20 Years Ago, 'Clueless' Like Totally Changed '90s Fashion And Vernacular
This weekend marks 20 years since the release of the classic teen comedy Clueless.It's a coming of age tale about a Beverly Hills teenager named Cher, who's doing her best to manage her social life, excel at school, make her father proud and, of course, play matchmaker.
"I don't know why Dionne's going out with a high school boy, they're like dogs," Cher famously laments. "You have to clean them and feed them and they're just like these nervous creatures that jump and slobber all over you."
Would sheever date a high school boy? "Ugh. As if!"
"As if!" — that unforgettable line from the film — is also the title of a new book by writer Jen Chaney. She says Clueless has had a lasting influence on our culture.
"It captured, I think, to some degree, the way teenagers were speaking at the time," Chaney tells NPR's David Greene. "The whole mood of that movie is just infectious. And once you get in there, and you feel like you're a part of that world, you naturally just want to talk like these people."
In fact, after the movie came out in 1995, the word "clueless" cropped up much more often in our daily speech. And it wasn't just the slang that caught on. The outlandish outfits that Cher and her friends wore — the bright yellow tartan miniskirts with knee-high socks, for example — were a stark contrast to early '90s grunge.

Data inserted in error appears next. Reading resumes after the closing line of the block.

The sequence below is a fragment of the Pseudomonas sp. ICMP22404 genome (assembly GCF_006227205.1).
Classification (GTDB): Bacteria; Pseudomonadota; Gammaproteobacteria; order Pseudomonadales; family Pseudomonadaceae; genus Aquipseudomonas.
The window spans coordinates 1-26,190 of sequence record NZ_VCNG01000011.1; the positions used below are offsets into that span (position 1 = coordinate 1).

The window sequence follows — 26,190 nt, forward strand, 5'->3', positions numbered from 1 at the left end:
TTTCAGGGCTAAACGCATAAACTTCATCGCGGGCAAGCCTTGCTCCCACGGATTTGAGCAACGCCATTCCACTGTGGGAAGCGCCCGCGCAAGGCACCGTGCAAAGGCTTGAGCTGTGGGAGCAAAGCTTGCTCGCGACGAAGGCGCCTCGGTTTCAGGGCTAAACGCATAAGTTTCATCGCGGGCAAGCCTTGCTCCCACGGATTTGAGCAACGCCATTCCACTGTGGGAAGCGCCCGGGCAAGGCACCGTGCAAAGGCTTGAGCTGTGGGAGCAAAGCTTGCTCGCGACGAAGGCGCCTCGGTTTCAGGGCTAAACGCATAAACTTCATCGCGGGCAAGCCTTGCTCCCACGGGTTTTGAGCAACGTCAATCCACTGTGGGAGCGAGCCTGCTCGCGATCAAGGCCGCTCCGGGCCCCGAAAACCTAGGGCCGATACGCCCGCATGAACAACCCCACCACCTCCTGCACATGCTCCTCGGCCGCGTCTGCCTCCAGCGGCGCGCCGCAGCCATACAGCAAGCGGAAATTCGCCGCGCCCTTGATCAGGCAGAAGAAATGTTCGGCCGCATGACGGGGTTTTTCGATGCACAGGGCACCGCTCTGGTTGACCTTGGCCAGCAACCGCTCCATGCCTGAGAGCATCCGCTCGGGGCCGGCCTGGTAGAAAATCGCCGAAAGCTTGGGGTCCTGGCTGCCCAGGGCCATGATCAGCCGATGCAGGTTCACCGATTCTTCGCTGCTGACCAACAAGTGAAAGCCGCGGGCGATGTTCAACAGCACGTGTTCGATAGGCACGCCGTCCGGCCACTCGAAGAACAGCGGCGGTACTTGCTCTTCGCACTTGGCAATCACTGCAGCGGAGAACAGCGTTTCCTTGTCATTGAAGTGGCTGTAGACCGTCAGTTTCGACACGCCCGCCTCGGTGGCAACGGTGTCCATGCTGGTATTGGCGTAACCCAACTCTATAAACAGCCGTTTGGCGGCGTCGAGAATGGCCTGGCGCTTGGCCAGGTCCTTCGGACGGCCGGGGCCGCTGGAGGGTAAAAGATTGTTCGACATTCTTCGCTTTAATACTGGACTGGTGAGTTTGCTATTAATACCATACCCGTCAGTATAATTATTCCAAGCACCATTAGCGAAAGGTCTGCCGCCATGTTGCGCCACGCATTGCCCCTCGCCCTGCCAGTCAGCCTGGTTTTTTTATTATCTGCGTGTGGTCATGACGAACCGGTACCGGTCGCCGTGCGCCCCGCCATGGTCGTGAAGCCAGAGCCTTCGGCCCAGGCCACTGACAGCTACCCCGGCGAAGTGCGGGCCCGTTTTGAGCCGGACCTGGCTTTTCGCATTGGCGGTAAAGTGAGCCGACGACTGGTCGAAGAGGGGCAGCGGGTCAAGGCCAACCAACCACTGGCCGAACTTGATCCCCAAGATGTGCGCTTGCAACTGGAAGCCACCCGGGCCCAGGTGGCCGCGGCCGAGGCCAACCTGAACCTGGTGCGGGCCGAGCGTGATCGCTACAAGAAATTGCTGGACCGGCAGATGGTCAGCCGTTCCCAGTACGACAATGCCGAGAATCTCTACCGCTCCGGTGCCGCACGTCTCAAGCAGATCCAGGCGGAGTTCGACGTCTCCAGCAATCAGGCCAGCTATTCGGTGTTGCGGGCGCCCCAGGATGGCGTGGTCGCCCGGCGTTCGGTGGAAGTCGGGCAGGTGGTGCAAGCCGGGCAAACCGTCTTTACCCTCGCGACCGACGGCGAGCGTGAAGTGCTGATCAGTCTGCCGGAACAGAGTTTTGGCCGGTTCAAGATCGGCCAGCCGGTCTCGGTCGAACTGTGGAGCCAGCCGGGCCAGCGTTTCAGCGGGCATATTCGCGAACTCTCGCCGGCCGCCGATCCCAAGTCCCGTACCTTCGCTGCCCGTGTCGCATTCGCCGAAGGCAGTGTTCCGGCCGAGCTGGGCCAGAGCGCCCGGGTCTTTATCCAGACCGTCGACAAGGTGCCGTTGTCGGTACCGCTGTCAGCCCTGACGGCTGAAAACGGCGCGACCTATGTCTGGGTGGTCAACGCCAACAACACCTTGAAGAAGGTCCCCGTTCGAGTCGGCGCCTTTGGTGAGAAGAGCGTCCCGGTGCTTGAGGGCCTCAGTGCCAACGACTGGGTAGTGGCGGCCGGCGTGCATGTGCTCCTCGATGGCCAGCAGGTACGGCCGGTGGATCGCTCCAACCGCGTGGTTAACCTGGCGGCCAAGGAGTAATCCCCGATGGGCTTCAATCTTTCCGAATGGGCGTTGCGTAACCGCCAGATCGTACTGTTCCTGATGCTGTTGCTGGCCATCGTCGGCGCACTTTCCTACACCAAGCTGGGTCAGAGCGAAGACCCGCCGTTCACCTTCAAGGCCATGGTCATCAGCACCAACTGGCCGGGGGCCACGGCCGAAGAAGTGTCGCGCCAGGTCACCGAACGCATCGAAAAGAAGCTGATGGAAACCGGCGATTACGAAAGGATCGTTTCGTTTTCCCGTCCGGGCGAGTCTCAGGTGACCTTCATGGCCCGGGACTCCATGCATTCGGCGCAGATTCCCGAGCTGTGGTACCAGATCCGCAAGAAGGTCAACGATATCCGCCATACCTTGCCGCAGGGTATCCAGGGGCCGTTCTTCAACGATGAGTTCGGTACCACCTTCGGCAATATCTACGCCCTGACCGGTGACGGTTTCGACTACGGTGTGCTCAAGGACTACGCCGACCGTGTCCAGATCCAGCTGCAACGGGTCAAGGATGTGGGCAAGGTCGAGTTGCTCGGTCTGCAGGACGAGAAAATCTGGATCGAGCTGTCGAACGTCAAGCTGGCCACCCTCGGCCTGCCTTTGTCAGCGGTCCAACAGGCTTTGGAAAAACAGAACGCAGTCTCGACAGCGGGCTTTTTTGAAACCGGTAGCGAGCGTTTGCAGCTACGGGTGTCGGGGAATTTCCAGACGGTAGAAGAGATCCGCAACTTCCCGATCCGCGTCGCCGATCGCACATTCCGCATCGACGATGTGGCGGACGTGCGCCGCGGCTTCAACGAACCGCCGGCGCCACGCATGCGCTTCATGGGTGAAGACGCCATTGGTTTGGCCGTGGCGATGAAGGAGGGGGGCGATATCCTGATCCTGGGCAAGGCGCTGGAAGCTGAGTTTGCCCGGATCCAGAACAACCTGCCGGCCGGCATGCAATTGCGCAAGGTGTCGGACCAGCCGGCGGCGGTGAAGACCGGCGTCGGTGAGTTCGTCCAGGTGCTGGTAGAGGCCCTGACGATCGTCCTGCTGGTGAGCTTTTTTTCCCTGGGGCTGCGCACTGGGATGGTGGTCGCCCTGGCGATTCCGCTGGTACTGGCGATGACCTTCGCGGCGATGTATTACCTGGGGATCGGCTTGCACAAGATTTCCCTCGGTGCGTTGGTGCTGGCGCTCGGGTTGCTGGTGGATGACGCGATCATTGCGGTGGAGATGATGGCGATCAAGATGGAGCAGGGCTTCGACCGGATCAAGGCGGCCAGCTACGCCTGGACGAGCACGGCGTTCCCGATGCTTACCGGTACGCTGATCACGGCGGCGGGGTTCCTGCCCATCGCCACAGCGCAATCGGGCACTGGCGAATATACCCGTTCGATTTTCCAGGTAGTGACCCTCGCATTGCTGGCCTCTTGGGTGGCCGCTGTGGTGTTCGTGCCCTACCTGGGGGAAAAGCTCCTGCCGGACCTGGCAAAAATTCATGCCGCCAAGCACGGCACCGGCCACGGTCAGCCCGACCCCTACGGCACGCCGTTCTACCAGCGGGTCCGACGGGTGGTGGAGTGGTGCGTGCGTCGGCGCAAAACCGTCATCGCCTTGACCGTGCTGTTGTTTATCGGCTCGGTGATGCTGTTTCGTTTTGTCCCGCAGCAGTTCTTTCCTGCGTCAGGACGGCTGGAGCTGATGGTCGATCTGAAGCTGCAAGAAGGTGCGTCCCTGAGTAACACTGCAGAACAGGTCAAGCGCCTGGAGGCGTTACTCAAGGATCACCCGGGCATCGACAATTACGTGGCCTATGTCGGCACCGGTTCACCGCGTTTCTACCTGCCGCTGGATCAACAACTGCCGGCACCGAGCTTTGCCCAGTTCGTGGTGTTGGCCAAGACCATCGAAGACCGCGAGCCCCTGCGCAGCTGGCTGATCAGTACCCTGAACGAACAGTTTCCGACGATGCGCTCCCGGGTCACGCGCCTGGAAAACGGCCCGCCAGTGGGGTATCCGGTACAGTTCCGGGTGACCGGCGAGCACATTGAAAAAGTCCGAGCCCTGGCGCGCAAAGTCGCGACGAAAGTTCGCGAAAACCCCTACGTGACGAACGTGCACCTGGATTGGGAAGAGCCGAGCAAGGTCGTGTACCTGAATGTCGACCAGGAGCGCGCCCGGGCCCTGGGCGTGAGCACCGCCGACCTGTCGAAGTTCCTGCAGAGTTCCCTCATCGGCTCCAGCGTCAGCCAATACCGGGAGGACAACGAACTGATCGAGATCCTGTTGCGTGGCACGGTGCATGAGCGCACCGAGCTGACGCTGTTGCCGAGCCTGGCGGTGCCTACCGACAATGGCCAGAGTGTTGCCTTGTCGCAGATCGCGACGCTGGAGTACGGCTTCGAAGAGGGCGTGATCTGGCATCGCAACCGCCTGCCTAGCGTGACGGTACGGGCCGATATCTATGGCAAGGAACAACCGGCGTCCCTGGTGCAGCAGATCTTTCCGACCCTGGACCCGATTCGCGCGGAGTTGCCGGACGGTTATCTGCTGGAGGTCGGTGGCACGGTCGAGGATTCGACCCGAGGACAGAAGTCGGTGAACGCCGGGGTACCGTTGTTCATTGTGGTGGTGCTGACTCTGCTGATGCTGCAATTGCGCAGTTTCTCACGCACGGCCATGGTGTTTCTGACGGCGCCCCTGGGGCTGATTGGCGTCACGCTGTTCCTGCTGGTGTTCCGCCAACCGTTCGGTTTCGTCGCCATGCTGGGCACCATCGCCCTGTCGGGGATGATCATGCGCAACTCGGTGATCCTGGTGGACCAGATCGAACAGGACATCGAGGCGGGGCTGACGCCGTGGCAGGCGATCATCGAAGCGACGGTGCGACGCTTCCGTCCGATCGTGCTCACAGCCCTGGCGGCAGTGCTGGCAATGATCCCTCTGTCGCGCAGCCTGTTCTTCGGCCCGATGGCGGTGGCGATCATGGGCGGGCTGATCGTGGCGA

"There was just something eye-popping and kind of — again, infectious — about that, that I think people really responded to after a couple years of the flannel and always wearing overly baggy things," says Chaney.
But the movie was about more than teenage angst over clothes and boys. It challenged stereotypes about the way young women speak — you know, like, the "Valley Girl" thing. Cher knew her Shakespeare as well as her Calvin Klein, and in one memorable scene from the film, she corrects a pretentious woman on a line from Hamlet.
"It's a subtextual thing, but it does say to people: You should be taking these women and girls seriously," Chaney says.
After Clueless, a string of films featured women who seemed "ditzy" but were actually very capable. And, says Chaney, Clueless didn't just set the stage for more dynamic female characters, it also encouraged the industry to focus on their teen audience.
"All of a sudden, Hollywood was like oh yeah, teen movies, we should make a lot more of them," she says.
But do any of those subsequent films measure up to Clueless?
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